On the whole, The Hunger Games series, both the films and Suzanne Collins’ young adult novels, doesn’t bring anything terribly new or innovative to the narrative table. When you gaze across the filmic and literary landscapes, long before The Hunger Games even came about, there has never been a shortage of stories about dystopian societies ruled by a despotic government and the ensuing anarchist rebels fighting for their freedom. And because this is such a common (and probably overused) platform for popular fiction, it’s on the storytellers to make us really care about what’s at stake, beyond just what’s right for the greater good; we need to have a personal investment in what’s happening, and that usually stems from our empathy with the characters.
Movie Review - The Hunger Games: Mockingjay Part 1
By Matthew Huntley
November 26, 2014
At this point in the saga, I did not expect The Hunger Games to reach any further than what was required of it to hold my attention. That’s why I was so surprised to find Mockingjay – Part 1, the penultimate chapter of the franchise, doing just that. It works on more than just an entertainment and action-oriented level; it generates real drama, real emotion and real tension, functioning not only as a bridge to the finale, but as a fully realized movie with characters whose lives and situations matter to us. This is what we hope for with any story, but because we don’t expect it as much from such a grandiose and popular enterprise as The Hunger Games, which already has a large and loyal fan base, it’s perhaps more impressive.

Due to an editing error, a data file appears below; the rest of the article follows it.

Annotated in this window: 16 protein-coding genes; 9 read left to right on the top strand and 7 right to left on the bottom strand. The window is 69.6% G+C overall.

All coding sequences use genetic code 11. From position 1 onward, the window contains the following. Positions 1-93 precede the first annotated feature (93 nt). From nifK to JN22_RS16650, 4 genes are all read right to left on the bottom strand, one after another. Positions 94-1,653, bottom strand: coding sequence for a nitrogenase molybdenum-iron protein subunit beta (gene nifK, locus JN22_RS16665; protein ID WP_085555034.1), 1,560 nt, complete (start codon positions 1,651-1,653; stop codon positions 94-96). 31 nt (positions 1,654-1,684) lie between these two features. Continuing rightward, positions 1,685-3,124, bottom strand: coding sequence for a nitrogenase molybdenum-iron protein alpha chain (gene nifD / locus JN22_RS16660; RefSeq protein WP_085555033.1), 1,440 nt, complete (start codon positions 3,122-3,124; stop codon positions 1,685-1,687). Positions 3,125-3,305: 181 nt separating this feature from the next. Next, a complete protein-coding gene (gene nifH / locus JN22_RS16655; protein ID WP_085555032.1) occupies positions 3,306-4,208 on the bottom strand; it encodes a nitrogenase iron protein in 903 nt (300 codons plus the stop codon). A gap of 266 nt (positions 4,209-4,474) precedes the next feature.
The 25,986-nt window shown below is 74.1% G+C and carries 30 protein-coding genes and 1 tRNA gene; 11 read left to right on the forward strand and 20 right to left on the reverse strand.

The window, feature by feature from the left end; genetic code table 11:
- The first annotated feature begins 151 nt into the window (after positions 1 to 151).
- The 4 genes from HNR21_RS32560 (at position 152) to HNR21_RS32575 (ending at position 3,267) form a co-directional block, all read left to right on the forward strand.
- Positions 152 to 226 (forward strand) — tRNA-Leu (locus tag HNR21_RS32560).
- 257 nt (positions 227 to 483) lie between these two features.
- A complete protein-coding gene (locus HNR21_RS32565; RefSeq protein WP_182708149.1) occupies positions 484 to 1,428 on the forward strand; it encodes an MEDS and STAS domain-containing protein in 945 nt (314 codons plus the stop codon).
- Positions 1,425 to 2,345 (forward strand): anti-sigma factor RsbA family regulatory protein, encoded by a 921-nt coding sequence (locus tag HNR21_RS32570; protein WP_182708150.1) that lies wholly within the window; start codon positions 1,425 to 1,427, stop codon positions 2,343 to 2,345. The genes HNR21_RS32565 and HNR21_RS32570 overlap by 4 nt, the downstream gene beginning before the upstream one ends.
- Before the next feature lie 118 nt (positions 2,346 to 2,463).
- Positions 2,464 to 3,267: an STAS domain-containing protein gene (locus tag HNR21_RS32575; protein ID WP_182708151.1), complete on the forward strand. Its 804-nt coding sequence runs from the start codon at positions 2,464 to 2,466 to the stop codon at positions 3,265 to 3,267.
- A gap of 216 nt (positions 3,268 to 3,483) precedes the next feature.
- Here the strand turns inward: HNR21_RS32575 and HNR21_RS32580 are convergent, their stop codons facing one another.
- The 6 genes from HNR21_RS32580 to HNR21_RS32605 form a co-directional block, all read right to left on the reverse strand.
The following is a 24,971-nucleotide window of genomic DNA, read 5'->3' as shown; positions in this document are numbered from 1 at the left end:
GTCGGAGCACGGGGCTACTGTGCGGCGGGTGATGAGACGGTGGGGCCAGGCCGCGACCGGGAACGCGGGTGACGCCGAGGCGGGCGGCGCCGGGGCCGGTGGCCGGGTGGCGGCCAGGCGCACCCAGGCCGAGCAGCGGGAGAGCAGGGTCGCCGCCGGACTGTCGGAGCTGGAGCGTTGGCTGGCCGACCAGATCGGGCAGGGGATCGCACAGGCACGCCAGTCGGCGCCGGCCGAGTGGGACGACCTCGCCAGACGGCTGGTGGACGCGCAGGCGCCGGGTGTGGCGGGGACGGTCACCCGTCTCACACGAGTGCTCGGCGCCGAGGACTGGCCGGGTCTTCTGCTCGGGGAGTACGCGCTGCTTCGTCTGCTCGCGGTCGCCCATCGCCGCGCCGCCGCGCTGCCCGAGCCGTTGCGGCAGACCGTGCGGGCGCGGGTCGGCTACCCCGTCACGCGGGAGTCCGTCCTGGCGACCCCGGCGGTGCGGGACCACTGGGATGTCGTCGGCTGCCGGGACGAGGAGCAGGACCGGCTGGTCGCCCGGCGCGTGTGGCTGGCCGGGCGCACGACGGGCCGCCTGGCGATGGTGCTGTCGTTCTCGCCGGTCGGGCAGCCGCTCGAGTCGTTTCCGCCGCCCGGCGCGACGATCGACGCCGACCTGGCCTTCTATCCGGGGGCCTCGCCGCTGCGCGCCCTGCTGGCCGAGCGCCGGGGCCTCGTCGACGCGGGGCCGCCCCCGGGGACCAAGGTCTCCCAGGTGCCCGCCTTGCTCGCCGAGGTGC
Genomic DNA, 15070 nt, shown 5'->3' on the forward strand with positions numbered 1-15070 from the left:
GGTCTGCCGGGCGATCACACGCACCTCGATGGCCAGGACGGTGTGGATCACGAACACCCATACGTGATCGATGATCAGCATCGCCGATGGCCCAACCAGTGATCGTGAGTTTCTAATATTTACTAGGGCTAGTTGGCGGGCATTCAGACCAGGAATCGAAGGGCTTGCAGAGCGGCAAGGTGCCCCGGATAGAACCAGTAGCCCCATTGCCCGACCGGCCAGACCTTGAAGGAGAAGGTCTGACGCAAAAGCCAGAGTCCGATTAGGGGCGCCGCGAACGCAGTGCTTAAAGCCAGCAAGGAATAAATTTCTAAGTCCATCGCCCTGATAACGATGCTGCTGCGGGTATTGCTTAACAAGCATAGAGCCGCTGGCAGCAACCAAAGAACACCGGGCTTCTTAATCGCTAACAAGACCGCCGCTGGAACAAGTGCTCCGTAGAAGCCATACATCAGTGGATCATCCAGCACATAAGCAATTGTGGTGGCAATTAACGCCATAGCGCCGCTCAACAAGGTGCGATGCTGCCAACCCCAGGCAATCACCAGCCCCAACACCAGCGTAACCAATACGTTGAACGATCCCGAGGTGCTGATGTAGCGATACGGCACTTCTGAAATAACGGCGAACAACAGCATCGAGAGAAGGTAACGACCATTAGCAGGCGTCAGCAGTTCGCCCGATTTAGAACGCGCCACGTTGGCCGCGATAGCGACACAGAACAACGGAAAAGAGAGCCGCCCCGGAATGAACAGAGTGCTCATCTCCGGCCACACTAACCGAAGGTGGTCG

By now, you probably know The Hunger Games takes place in a grim and post-apocalyptic future, where the world’s last remaining country, Panem, has been divided into 12 districts and is ruled by an autocratic government known as the Capitol. The Hunger Games, as they’re called, are an annual event in which two members from each district are chosen at random to kill the others, which is the Capitol’s means of keep its citizens under control. This system was working fine for 73 years until Katniss Everdeen (Jennifer Lawrence) and Peeta Mellark (Josh Hutcherson) stepped in. At the end of the 74th Hunger Games, they both emerged as victors and this aberration lit the match for a potential uprising, which, following the events of Catching Fire, is now in full swing.
The underground members of District 13, long thought to be extinct, are taking action to unite all the districts and start a revolution that would overthrow the Capitol. District 13’s president, Alma Coin (Julianne Moore), and Plutarch Heavensbee (Philip Seymour Hoffman), the Game’s former designer, beseech Katniss to be the rebellion’s Mockingjay, or the face of hope and freedom, since it was her actions that proved the government’s control wasn’t indestructible.